George and Maria’s second son, Philip Thomas, married Beatrice Lillian Crawford on April 4, 1894.  Beatrice was born in Amherstburg on July 28, 1872 and was the daughter of George M. and Laura J. Crawford, who were mentioned in last month’s Alexander family essay, while discussing Annie (Crawford) Alexander. It was mentioned that Annie and Beatrice’s father George was “of Cherokee Indian descent and came north from the Southern States when a young man.  He was a master carpenter and many of the houses he built in Amherstburg of timbers and lumber that had to be hewn and dressed in the bush are still standing as proof of their sturdy construction.  The First Baptist Church is one of them.”  Beatrice’s mother Laura escaped enslavement in Covington, Kentucky at the age of 15 and journeyed via the Underground Railroad through Oberlin, Ohio and found freedom in Amherstburg.  It was in Amherstburg that George and Laura met and married.  In an article discussing Beatrice, it mentions that her mother Laura’s escape is documented in the book, “Reminiscences of Levi Coffin,” but she may have used a different name or was nameless because, upon review, there is no Laura mentioned in the book. Beatrice was an active member of Mount Zion Baptist Church since her arrival at Oberlin, Ohio in 1912.  In a write-up discussing her life, it was said that “The main interest of Mrs. Thomas in life besides her family, was church work; her devoted husband and children are thankful for her unfailing trust in God and her sublime faith in the Christian way of life.” This quote is very accurate considering she was involved with most of the church’s organizations including the Senior Choir, Missionary Society, Sunday School and BYPU, which may have stood for Baptist Young Peoples Union.  She also served as a deaconess for 25 years and after her failing health no longer allowed her to be active in this work; she was made an honorary deaconess.  Outside of the church she was involved in several other organizations, including the Martha Chapter of the Order of the Eastern Star, a member of the Women’s Progressive Club and a Girl Scout leader. Beatrice and Philip had seven children: Thelma, who married a labourer, Rollin Clyde Godette, the son of Henry Godette and Etta Fields, in February 1928; Annie married a teacher, William Frederick Hardgraves, the son of Hammond Arthur Hardgraves and Anna Dere Langford, in June 1930; Linny (Leach); Philip M. (m. Betty); Wilbur C. (m. Marie); Gladys (Wallace) and Mary who married Clinton Ward.  Philip and Beatrice also had a daughter named Beatrice Virginia, but she sadly died in infancy.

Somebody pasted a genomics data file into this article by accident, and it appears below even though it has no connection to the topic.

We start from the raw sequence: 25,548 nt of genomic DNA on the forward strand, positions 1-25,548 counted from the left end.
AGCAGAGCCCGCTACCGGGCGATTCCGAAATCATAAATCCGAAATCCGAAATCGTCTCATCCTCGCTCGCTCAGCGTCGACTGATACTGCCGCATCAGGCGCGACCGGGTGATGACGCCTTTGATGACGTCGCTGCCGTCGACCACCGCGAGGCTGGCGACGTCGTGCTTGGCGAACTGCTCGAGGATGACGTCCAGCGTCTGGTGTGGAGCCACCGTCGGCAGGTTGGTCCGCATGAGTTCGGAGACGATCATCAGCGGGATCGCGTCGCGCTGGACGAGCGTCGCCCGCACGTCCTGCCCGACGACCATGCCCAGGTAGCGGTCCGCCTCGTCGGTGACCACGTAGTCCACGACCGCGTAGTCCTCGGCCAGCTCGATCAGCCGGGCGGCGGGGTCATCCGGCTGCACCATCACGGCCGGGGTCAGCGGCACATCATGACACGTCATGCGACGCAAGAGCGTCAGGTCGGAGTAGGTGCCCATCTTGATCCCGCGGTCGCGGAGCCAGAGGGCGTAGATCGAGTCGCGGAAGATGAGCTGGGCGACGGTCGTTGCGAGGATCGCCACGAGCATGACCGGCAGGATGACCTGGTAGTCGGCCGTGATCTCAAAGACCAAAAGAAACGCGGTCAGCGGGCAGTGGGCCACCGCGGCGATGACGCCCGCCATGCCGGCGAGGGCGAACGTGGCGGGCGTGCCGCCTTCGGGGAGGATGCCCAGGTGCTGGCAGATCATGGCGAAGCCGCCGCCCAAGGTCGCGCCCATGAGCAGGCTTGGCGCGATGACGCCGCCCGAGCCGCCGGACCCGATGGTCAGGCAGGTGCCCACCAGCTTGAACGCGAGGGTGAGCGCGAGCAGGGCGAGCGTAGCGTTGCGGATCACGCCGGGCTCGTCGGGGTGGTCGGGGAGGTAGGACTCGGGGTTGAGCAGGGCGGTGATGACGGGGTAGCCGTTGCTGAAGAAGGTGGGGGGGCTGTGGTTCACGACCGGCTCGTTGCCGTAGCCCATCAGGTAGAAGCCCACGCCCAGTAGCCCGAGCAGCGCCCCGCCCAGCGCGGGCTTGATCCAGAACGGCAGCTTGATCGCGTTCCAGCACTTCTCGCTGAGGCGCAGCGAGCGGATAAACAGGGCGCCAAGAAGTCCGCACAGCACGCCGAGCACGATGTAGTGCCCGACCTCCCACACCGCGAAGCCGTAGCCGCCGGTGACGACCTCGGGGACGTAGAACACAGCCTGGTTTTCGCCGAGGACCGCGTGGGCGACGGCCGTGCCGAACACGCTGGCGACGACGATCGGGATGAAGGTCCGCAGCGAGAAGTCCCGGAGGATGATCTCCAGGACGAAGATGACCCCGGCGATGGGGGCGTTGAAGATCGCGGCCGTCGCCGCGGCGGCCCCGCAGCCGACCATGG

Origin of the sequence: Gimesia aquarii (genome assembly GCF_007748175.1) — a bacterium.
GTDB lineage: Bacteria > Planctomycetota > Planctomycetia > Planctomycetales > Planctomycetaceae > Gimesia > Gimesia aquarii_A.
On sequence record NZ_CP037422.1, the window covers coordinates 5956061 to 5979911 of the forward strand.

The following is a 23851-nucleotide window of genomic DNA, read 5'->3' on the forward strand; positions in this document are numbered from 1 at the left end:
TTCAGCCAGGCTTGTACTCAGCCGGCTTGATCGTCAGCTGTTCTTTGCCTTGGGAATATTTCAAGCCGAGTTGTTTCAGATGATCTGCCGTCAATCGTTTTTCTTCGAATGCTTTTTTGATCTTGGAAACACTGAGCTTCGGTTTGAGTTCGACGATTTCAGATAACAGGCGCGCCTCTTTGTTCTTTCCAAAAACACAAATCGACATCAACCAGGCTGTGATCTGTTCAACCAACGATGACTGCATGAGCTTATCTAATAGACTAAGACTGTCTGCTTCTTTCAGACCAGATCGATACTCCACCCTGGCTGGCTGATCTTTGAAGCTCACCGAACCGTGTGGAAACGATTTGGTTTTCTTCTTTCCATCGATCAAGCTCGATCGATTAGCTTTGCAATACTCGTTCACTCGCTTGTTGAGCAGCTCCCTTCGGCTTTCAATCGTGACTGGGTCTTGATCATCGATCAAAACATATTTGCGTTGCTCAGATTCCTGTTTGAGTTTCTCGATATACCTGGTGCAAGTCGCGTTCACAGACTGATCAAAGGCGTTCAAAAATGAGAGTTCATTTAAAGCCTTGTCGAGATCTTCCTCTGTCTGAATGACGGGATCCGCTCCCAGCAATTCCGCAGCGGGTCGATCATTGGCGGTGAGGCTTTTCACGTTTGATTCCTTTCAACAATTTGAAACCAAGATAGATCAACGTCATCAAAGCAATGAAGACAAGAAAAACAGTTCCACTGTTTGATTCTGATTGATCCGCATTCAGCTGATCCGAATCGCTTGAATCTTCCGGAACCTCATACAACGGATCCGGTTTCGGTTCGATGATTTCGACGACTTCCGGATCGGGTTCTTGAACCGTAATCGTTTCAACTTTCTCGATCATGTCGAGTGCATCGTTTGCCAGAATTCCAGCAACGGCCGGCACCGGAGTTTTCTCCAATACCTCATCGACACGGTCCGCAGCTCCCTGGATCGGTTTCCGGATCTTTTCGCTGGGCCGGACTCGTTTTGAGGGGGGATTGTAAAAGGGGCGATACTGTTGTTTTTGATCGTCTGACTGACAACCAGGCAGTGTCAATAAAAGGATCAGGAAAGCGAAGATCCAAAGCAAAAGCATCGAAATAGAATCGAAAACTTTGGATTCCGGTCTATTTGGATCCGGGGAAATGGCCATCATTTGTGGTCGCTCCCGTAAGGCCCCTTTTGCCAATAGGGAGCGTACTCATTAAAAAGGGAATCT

Interestingly, Mary Ward was a celebrated resident of Lorain, Ohio, and was described as “one of the ‘richest women of the locality in friendship and respect.’”  She gave her time and talent to both civic and humanitarian causes, and on March 2, 1971 the community honoured and thanked her with a civic testimonial dinner that had 250 people in attendance.  Sadly, Mary passed away the next day at the age of 68. She had two children: Clinton Jr. and Marion (m. John Marshall). There’s still more to come.  See you next week.